Thanks for the response, but that doesn't answer my question. I know that part about not loosing more than the call is worth, but what about the part when I sell to close my call a week before expiry when the price of the underlying instrument went against my position by more than the price of the call? Will I just loose part of its' time value or all of it?
An exchange-traded option, in or out of the money, stock or futures, is going to have *some* time value right up to the moment of expiration, and if you want to be really precise, you could say it will also expire with one tick (smallest price increment) of time value. An OTM option is worthless at that point, but if you look at an option matrix with closing prices on expiration day (might depend on product or data vendor) you'll see all the OTM options closing with 1 tick of value.
The second thing you asked about was "how much of its time value have I lost?" If the volatility has been steady or declining, you've held the option for several weeks or more, and you're selling it a week before expiration, then you've lost most of the time value that existed when you purchased the option. Even with an out of the money option, it's possible for a fair amount of time value to remain with one week to expiration, but that's only going to happen if the volatility increased since you bought it. That's a generalization - it can get a lot more complicated depending on how close to the money your about to expire option is and the skew (shape of the implied volatility curve).
Last edited by CafeGrande; September 23rd, 2014 at 12:33 AM.
Thanks for the reply. So let me see if I can get this straight. I purchased a monthly call for 75 cents, price goes against my position by $5, I have a week to expiry and I sell to close my call. Will this call have any value at all or have I just lost the full purchase price of that call?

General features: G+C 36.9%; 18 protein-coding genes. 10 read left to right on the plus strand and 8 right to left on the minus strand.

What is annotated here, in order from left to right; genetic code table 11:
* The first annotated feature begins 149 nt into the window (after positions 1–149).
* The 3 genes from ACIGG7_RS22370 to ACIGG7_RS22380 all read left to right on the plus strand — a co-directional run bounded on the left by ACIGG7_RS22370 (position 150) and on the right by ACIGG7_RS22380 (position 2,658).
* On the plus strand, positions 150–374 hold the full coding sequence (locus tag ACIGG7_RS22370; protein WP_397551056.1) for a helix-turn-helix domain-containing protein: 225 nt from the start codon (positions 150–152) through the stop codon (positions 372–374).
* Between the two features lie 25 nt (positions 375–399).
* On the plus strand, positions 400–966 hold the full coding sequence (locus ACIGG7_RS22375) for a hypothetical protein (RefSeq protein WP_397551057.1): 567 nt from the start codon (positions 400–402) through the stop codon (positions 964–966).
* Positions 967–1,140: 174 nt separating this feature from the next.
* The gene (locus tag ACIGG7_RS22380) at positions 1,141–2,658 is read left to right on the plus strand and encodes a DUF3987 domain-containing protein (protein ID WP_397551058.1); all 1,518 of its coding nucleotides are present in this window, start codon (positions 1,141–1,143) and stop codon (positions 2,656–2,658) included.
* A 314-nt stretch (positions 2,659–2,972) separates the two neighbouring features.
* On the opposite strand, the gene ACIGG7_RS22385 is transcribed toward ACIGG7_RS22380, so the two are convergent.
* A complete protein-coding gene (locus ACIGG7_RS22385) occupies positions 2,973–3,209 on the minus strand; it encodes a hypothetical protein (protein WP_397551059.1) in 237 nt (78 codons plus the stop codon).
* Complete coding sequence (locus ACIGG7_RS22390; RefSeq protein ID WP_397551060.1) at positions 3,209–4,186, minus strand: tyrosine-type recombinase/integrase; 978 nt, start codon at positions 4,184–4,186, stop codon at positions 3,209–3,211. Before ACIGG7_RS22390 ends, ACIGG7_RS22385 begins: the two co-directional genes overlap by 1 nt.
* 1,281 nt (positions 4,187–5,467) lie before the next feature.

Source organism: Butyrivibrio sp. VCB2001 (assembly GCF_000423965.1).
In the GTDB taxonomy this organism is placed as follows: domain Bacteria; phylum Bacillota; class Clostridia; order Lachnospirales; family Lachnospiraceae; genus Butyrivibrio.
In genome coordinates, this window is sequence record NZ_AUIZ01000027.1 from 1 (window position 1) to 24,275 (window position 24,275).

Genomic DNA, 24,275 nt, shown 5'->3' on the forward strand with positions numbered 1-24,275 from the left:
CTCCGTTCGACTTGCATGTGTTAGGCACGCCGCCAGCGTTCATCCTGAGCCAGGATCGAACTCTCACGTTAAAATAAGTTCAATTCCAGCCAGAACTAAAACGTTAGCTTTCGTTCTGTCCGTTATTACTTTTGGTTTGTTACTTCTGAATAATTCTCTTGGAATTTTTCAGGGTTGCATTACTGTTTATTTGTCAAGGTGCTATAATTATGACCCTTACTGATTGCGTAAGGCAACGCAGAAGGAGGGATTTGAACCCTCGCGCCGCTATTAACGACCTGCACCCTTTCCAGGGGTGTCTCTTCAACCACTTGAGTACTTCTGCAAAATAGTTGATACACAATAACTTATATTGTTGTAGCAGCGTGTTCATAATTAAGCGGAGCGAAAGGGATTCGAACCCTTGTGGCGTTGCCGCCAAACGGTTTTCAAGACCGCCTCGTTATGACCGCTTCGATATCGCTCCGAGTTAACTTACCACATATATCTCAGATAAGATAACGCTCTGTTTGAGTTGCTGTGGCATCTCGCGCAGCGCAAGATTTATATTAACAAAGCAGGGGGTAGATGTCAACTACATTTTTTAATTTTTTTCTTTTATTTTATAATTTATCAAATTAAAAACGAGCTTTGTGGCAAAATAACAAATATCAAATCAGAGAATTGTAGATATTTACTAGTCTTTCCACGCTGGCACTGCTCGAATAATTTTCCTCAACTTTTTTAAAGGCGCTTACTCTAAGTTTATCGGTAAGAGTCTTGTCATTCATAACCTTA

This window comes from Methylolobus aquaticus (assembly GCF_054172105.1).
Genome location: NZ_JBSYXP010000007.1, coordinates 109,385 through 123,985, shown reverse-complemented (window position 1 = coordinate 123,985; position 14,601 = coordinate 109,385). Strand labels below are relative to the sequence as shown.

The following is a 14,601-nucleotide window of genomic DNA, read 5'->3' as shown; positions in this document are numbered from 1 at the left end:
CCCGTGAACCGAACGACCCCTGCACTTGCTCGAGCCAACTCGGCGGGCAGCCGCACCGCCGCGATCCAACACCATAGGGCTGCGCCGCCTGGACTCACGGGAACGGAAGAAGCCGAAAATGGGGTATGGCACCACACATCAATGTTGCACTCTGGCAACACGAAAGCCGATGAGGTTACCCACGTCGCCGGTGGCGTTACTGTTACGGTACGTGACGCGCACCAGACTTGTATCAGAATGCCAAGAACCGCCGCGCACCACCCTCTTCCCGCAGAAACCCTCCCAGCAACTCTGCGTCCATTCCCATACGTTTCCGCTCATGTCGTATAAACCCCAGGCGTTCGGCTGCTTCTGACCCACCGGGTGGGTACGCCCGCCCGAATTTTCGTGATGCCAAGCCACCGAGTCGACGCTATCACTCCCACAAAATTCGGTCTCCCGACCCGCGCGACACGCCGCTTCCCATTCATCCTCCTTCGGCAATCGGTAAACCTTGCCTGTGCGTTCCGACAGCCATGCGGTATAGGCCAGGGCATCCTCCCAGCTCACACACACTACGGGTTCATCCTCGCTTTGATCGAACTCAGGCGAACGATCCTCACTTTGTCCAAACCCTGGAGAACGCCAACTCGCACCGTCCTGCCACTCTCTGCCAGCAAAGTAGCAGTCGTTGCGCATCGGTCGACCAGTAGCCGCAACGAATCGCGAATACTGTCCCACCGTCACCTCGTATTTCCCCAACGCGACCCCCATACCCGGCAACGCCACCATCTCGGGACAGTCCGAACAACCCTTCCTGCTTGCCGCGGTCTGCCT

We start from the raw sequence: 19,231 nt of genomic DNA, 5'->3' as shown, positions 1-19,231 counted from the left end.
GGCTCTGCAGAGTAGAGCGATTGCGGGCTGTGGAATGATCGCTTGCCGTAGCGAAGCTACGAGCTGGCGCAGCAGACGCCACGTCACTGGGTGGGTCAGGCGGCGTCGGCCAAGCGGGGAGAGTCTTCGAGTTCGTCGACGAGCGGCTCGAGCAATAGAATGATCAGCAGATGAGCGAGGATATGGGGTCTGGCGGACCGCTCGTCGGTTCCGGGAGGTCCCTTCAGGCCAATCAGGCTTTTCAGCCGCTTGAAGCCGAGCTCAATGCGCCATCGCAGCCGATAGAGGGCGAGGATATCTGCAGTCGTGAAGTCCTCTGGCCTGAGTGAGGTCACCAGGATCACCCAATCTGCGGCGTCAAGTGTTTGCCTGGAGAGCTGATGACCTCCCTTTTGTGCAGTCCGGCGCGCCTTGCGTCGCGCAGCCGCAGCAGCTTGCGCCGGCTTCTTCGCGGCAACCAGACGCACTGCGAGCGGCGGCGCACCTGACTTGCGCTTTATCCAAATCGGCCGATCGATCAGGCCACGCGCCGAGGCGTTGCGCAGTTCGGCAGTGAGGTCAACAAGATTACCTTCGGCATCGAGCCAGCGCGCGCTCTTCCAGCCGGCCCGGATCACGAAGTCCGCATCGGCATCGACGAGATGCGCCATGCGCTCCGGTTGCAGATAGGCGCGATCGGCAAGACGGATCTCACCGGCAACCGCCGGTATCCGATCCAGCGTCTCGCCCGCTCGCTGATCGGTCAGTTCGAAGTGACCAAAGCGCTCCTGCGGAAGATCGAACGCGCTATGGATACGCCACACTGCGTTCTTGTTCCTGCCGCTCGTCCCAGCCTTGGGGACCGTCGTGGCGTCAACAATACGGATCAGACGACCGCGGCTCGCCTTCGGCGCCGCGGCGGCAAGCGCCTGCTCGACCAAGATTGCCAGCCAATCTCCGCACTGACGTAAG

Yes, it will have some value. It's time value or extrinsic value. If you're talking about a US stock option that trades in nickle increments, it might only be worth a few nickles (or less). Sometimes, again it's the same with futures or stock options, you sell it while it still has some value, as long as commissions don't make it a wash (or a loss)
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Thanks for your answer. It probably seemed like a stupid question, but it wasn't clear in the books I read. By the way, I didn't know you could trade futures using options, that's interesting. I always thought, for example, that if you wanted to buy options in say the emini s&p 500, you would buy them in the spy.
That's good advice, thank you. I mostly scalp the Emini S&P 500 but would like swing trade other instruments on hourly and daily time frames using options to limit my risk. I have never traded with options and don't know much about them, so I thought I would stop by this forum and ask a few questions.